As the use of pellet-firing shotguns have been the cause of blinding and injuring a massive number of people in Kashmir Valley, Amnesty International have been arguing the government in Kashmir for an immediate ban of such a deadly weapon. International human rights organizations have been calling the Kashmir government irresponsible since they have been continuously using it although they are aware of the amount of damage pellet shotguns inflicts on people. Ironically, Prime Minister Narendra Modi has stated in his speech on Independence Day that the change that Kashmir needs will not be achieved with the use of guns or any violent methods against unarmed civilians. Hence, Amnesty International is calling now for an immediate termination of such method.
Although authorities in Kashmir have been claiming that the use of the pellet shotguns is not lethal, this cruel weapon has caused many injuries and deaths, which provide proof of how dangerous it could be. Amnesty has presented to the authorities around 88 cases where the victims have lost their eyesight due to the use metal pellets that were fired by the Jammu and Kashmir Police and Central Reserve Police Force during the last three years.
The military of Myanmar continues to terrorize and torture minorities, claiming false accusations. The military force has forcibly arrested Kachin innocent and Ta’ang ethnic civilians and proceeded with torturing them from morning to evening. Dau, one of the people who was constantly harassed by the military force, speaks up about what he, and others, have gone through. Dau described a scene where the soldier was holding a knife to his nose while threatening him to slice it if he did not respond to his questions correctly. Soldiers often liked to play ‘’the questions game’’ with innocent civilians. The game went like this; soldiers would pick a random man or a woman and continue to inflict pain on them while asking them series of questions.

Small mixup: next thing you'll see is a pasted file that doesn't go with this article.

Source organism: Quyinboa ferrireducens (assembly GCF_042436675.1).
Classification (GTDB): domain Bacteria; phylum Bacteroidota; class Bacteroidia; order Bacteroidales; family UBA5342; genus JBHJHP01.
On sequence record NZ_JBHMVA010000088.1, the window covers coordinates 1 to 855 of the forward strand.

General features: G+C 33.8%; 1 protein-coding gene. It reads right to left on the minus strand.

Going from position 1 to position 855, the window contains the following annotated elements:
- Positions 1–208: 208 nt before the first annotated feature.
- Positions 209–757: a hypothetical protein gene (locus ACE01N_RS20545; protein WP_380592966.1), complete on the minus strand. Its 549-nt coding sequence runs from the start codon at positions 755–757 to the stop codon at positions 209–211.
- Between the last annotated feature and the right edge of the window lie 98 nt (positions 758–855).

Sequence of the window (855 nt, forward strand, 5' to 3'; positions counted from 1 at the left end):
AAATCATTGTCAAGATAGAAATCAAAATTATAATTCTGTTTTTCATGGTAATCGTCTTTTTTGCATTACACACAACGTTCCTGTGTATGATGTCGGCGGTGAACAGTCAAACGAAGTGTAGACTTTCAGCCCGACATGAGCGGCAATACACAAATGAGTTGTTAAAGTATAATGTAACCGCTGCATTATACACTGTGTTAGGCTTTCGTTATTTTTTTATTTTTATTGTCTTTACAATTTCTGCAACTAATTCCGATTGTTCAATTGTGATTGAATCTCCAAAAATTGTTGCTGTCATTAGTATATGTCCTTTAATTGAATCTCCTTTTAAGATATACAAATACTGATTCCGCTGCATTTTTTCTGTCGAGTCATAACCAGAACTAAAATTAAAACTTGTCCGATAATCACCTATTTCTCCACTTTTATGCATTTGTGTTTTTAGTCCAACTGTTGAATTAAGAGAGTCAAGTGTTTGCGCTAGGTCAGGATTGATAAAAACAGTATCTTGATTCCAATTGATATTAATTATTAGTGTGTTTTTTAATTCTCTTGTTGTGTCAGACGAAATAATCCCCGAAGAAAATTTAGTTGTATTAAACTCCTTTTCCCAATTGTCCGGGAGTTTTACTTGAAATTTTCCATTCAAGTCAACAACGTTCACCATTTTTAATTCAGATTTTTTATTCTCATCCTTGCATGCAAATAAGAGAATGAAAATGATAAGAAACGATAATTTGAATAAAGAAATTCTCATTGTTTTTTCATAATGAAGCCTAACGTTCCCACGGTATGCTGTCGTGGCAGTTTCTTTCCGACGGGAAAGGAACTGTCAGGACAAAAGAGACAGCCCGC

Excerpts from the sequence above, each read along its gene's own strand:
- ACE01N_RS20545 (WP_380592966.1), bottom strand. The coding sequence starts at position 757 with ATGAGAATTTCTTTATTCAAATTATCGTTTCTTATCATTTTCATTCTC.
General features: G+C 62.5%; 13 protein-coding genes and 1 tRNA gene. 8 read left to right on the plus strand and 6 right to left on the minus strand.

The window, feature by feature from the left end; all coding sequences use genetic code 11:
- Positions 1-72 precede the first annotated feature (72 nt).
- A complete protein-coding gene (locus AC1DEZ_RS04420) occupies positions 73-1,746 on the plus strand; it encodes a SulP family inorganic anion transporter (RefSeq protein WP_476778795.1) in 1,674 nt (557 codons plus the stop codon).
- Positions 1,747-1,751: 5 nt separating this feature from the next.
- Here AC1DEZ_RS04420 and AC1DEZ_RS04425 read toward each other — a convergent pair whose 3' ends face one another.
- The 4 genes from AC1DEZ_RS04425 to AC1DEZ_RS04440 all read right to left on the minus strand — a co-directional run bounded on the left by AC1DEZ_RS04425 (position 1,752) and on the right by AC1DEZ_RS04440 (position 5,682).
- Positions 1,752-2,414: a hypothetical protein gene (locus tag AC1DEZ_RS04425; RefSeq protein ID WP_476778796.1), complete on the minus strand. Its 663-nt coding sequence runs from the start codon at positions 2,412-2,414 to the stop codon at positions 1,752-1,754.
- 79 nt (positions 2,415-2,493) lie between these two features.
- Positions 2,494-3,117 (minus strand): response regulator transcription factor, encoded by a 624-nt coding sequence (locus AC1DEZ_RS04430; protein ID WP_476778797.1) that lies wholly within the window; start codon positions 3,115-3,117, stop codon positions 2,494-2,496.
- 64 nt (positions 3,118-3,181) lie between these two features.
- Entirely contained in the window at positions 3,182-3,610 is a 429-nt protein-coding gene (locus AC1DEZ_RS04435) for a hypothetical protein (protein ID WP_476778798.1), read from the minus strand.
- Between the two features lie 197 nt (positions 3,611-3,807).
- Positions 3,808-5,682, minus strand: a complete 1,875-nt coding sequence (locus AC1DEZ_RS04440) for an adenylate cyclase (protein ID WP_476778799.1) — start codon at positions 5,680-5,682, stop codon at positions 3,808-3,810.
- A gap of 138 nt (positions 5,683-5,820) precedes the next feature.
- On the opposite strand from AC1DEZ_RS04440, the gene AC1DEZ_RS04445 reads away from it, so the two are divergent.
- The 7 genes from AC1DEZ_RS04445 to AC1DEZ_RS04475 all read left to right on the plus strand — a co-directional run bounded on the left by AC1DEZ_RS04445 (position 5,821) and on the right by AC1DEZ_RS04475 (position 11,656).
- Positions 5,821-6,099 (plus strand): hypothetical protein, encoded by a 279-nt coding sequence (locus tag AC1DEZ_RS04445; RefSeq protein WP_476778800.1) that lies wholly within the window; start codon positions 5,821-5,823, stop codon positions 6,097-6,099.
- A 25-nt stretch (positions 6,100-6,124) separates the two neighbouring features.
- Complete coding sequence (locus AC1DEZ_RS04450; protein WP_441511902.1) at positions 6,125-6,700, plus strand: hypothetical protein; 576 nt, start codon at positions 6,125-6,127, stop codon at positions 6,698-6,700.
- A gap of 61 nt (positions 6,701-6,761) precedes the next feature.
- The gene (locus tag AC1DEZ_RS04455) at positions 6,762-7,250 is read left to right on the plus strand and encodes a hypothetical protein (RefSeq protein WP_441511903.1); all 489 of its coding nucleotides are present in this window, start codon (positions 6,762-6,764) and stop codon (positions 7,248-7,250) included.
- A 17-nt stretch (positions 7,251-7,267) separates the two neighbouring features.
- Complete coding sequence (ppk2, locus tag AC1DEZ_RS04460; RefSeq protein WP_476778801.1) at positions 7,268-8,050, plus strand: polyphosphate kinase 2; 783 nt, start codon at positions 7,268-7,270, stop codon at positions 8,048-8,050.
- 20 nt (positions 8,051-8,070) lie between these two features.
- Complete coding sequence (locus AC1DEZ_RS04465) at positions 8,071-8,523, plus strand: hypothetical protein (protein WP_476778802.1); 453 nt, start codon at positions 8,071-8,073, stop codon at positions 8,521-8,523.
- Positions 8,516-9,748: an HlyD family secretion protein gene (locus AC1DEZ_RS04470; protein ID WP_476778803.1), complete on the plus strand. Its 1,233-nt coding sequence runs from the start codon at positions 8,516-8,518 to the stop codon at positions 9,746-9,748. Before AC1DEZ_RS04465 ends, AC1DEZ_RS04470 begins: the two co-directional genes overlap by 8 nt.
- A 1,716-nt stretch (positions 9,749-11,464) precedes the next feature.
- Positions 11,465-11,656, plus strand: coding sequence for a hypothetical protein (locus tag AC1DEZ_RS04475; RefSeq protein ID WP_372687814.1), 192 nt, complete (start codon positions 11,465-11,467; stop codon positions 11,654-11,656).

The soldiers always ask the same questions; is the person in question-fighting for an armed group, is he providing the fighters with food and where those fighters are currently located in the country. Some soldiers stomped the hostages with their boots while smacking their bodies with their fists and rifles, while others burned some of the skin on their faces and necks with lighters. Dau also tells a story where the soldiers had put him into a sack and zipped it shut, making it very difficult for him to breathe.
A pro-Iranian Shiite religious movement in Nigeria claims that 600 of its members are missing and Nigerian authorities are asked to investigate the situation. In fact, the authorities are asked to investigate all the unexplained disappearances and to present all those who are suspected of criminal activity to trial. Additionally, 350 of the Islamic Movement of Nigeria (IMN), who are led by the cleric Ibrahim Zakzaky, were killed by the military in the northern town of Zaria.